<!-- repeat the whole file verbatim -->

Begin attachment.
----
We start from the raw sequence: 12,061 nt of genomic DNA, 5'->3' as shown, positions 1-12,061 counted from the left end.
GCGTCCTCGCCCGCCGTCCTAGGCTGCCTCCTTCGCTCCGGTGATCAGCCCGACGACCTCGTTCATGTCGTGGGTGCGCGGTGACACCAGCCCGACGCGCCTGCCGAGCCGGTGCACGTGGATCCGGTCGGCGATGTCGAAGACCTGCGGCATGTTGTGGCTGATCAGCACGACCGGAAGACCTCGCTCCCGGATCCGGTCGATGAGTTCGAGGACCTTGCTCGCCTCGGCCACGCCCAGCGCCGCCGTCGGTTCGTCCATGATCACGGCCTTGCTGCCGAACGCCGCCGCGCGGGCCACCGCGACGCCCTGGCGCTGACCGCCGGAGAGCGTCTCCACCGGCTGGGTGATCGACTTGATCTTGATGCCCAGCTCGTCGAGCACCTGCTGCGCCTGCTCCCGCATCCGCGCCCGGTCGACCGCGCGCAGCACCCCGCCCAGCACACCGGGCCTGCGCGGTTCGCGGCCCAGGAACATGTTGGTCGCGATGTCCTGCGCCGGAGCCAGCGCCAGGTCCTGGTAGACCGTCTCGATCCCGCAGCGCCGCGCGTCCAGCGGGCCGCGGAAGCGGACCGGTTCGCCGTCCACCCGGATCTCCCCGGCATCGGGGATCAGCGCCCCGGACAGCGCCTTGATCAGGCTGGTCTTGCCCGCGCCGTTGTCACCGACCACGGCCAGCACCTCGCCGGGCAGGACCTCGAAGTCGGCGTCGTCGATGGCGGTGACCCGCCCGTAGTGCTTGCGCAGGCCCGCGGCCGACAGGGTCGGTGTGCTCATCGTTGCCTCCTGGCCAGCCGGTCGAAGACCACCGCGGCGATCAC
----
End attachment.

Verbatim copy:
We start from the raw sequence: 12,061 nt of genomic DNA, 5'->3' as shown, positions 1-12,061 counted from the left end.
GCGTCCTCGCCCGCCGTCCTAGGCTGCCTCCTTCGCTCCGGTGATCAGCCCGACGACCTCGTTCATGTCGTGGGTGCGCGGTGACACCAGCCCGACGCGCCTGCCGAGCCGGTGCACGTGGATCCGGTCGGCGATGTCGAAGACCTGCGGCATGTTGTGGCTGATCAGCACGACCGGAAGACCTCGCTCCCGGATCCGGTCGATGAGTTCGAGGACCTTGCTCGCCTCGGCCACGCCCAGCGCCGCCGTCGGTTCGTCCATGATCACGGCCTTGCTGCCGAACGCCGCCGCGCGGGCCACCGCGACGCCCTGGCGCTGACCGCCGGAGAGCGTCTCCACCGGCTGGGTGATCGACTTGATCTTGATGCCCAGCTCGTCGAGCACCTGCTGCGCCTGCTCCCGCATCCGCGCCCGGTCGACCGCGCGCAGCACCCCGCCCAGCACACCGGGCCTGCGCGGTTCGCGGCCCAGGAACATGTTGGTCGCGATGTCCTGCGCCGGAGCCAGCGCCAGGTCCTGGTAGACCGTCTCGATCCCGCAGCGCCGCGCGTCCAGCGGGCCGCGGAAGCGGACCGGTTCGCCGTCCACCCGGATCTCCCCGGCATCGGGGATCAGCGCCCCGGACAGCGCCTTGATCAGGCTGGTCTTGCCCGCGCCGTTGTCACCGACCACGGCCAGCACCTCGCCGGGCAGGACCTCGAAGTCGGCGTCGTCGATGGCGGTGACCCGCCCGTAGTGCTTGCGCAGGCCCGCGGCCGACAGGGTCGGTGTGCTCATCGTTGCCTCCTGGCCAGCCGGTCGAAGACCACCGCGGCGATCAC